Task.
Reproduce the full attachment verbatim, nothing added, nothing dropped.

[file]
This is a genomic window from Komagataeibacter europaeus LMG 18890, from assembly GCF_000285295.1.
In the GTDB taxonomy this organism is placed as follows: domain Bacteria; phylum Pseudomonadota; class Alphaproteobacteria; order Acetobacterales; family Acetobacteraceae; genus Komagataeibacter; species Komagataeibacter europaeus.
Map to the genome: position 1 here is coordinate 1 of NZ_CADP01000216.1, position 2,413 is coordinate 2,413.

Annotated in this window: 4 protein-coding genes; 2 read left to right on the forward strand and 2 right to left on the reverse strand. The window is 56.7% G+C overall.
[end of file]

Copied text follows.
This is a genomic window from Komagataeibacter europaeus LMG 18890, from assembly GCF_000285295.1.
In the GTDB taxonomy this organism is placed as follows: domain Bacteria; phylum Pseudomonadota; class Alphaproteobacteria; order Acetobacterales; family Acetobacteraceae; genus Komagataeibacter; species Komagataeibacter europaeus.
Map to the genome: position 1 here is coordinate 1 of NZ_CADP01000216.1, position 2,413 is coordinate 2,413.

Annotated in this window: 4 protein-coding genes; 2 read left to right on the forward strand and 2 right to left on the reverse strand. The window is 56.7% G+C overall.